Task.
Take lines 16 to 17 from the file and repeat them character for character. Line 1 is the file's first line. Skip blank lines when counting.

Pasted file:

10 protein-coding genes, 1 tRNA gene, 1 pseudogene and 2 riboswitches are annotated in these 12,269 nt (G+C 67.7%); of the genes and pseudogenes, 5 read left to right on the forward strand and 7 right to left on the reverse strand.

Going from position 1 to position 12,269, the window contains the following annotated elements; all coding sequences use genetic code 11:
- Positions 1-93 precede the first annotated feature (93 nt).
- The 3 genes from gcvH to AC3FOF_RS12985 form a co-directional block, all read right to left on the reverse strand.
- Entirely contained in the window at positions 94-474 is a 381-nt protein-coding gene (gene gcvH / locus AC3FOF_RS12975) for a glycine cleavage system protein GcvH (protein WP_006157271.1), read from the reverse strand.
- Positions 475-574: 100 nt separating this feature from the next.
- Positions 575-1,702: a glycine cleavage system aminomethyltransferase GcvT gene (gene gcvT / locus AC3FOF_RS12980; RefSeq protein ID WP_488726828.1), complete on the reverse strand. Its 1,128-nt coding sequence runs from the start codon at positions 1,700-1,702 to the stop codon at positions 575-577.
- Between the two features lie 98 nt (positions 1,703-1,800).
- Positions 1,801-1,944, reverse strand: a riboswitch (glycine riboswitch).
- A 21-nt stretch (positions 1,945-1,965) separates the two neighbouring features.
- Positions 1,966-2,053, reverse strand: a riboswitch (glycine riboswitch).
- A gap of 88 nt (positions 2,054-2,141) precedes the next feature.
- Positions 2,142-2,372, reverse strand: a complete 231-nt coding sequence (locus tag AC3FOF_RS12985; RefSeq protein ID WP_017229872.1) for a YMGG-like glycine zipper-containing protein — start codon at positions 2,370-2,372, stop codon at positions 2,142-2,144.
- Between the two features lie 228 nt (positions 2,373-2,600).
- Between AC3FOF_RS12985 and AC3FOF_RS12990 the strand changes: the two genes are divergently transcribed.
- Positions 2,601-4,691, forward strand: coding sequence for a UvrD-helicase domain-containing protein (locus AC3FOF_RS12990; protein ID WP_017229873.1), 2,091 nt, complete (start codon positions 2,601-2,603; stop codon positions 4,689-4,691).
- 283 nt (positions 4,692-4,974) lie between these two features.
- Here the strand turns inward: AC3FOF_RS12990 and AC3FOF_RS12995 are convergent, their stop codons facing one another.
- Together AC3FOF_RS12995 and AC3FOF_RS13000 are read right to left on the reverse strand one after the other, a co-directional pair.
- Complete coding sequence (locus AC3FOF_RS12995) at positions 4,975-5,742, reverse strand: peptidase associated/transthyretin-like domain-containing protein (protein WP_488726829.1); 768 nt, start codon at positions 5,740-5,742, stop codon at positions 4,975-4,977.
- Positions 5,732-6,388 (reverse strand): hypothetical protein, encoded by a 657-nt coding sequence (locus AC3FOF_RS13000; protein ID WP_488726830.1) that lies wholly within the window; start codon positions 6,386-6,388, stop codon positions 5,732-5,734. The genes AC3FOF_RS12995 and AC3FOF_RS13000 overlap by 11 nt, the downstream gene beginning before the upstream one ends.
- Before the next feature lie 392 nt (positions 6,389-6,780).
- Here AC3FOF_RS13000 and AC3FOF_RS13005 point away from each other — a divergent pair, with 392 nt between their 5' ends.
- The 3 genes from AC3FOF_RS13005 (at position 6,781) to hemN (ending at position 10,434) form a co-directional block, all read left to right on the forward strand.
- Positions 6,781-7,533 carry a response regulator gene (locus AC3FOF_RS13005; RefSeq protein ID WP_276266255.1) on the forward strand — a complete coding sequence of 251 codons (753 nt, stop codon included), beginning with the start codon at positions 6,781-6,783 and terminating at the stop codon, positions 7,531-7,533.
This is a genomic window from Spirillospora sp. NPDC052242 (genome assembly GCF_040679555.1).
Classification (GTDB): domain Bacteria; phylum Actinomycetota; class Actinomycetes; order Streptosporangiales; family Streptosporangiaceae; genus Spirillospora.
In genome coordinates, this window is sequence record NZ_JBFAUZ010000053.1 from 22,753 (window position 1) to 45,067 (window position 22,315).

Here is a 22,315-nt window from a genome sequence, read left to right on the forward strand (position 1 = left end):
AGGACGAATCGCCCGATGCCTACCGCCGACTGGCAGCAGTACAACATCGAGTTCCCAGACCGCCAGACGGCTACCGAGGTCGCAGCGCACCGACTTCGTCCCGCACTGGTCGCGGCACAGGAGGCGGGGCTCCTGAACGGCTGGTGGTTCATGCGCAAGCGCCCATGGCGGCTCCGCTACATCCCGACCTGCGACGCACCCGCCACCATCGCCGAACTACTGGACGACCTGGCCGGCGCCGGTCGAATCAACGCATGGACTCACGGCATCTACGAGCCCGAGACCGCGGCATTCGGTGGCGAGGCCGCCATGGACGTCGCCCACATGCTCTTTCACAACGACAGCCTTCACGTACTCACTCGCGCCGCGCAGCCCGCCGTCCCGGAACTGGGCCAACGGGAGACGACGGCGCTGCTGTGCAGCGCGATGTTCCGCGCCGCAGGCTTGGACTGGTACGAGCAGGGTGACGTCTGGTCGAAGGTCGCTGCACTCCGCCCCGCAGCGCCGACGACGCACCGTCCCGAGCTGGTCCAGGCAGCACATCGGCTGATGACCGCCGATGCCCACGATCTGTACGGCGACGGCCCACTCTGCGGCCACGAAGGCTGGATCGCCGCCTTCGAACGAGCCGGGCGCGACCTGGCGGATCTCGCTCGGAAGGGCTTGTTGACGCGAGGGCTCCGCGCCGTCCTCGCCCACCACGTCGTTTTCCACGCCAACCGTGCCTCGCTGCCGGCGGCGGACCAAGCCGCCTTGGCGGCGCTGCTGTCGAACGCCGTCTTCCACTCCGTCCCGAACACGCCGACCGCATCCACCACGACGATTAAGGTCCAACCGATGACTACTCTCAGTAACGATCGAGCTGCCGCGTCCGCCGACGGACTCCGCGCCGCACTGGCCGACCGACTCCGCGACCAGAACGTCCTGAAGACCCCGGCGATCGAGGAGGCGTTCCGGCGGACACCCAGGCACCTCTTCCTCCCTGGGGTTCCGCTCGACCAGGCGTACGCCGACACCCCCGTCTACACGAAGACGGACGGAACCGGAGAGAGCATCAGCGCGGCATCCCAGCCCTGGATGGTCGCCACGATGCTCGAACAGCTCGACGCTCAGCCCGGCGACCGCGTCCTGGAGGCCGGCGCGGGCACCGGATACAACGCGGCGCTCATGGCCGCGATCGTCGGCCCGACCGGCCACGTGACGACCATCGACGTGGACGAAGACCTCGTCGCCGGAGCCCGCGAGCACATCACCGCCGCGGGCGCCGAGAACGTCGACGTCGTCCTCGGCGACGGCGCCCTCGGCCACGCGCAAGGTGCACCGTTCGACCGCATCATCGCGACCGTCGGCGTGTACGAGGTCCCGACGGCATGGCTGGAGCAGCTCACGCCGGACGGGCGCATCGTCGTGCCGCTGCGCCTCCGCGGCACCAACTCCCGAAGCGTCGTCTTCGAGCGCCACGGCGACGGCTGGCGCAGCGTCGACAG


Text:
- Positions 2,601-4,691, forward strand: coding sequence for a UvrD-helicase domain-containing protein (locus AC3FOF_RS12990; protein ID WP_017229873.1), 2,091 nt, complete (start codon positions 2,601-2,603; stop codon positions 4,689-4,691).
- 283 nt (positions 4,692-4,974) lie between these two features.